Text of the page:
Gary Ryan, Organisations That Matter, Yes For SuccessIn order to provide consistent service experiences for your customers you need to balance the passion of your staff with the systems and processes that you have in place to support your staff.

Service recovery is what you do to correct a mistake and/or when your customers perceives that you have made a mistake (up to 33% of customer complaints are caused by the customer!). If you don’t have a service recovery system then your staff will either do nothing to resolve the error or they will make it up on the spot. The latter approach may resolve the problem but the next time the same customer experiences a service problem a different staff member may not do anything to resolve the problem. The result – fluctuating service levels!

The flip side of this example is to have a system that is so rigid that your staff have to follow a procedure even when they recognise it isn’t appropriate for the situation. When your meal arrives late at a restaurant you want an apology and a ‘fair’ offer to repair the poor service you have just experienced. You don’t want a pen (yes this is what happens when management misunderstands the principles of service recovery; a pen is offered as a fair ‘fix’ when a meal arrives late!).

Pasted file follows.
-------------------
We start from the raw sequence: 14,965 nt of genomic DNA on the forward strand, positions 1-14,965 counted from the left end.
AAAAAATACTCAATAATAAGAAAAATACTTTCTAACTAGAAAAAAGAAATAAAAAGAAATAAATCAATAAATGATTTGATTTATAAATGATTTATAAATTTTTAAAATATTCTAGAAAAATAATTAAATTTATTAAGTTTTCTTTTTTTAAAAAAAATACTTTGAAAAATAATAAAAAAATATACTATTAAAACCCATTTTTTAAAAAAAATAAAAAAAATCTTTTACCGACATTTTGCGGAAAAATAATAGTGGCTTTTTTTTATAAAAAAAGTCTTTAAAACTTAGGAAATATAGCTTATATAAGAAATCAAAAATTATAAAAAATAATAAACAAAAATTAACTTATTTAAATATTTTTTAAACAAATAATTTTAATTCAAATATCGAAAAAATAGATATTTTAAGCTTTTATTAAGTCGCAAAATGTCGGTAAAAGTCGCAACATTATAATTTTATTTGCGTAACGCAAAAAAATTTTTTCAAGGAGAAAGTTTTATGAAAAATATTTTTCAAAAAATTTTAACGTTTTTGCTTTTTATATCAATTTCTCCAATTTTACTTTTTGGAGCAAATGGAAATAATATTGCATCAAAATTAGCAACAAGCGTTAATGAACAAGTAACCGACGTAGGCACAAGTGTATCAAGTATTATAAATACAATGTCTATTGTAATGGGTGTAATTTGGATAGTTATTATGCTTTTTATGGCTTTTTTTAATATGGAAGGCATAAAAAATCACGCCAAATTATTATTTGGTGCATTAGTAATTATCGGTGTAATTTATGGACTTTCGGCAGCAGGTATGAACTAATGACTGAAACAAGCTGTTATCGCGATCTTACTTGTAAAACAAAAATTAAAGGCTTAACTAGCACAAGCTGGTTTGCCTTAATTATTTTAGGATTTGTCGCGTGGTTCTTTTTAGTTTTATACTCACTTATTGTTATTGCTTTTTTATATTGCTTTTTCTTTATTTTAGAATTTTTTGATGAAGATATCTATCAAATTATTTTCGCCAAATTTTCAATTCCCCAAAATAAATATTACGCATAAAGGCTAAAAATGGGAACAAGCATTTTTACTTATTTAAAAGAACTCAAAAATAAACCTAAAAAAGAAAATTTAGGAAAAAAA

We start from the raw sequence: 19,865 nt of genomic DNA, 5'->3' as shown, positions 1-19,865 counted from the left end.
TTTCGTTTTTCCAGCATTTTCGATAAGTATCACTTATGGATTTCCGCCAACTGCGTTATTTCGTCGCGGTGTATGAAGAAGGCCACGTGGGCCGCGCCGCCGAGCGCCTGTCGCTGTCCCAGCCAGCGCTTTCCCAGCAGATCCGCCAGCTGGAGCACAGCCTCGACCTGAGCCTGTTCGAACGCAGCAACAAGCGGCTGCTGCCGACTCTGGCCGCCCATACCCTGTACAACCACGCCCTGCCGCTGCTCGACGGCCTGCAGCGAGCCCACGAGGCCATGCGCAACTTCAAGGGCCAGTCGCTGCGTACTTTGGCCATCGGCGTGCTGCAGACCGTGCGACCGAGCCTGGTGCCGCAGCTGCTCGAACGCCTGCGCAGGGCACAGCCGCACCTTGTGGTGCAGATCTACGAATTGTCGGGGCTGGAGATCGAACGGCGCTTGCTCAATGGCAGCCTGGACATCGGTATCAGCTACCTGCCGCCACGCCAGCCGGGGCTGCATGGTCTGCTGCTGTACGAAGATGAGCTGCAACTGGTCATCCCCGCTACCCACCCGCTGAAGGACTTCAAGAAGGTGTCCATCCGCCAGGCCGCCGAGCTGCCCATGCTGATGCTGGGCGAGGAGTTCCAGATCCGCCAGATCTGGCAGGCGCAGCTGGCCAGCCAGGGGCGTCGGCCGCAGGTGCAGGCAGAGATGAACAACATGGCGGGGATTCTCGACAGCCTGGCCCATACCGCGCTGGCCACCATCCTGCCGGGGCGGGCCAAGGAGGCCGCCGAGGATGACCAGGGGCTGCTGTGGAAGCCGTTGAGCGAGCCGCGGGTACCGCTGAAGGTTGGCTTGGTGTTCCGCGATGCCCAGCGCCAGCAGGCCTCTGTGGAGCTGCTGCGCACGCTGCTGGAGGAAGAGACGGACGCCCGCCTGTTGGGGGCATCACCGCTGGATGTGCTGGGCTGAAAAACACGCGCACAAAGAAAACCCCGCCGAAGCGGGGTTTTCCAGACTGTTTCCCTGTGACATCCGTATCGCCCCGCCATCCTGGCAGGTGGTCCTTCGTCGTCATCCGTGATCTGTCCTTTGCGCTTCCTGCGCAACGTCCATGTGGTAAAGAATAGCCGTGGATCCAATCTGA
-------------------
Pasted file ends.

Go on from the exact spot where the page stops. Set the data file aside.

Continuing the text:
Your systems and processes need to support your staff. Your staff should have a range of options at their disposal so that they can determine the fairest choices to offer their customers. By ‘choices’ I mean that from a service recovery perspective a customer should be given the power to select the fairest option from their perspective to resolve the problem. When you have a system like this in operation your staff can use their passion for service excellence to select (from their secret menu that is known to the staff) three options that are suitable for the situation. If the customer doesn’t like any of the options then your staff member can add items to the list of choices. The customer remains in control of the selection of what is fair within well thought out parameters set by the organisation. A system such as this supports the passion of your staff in creating great customer experiences.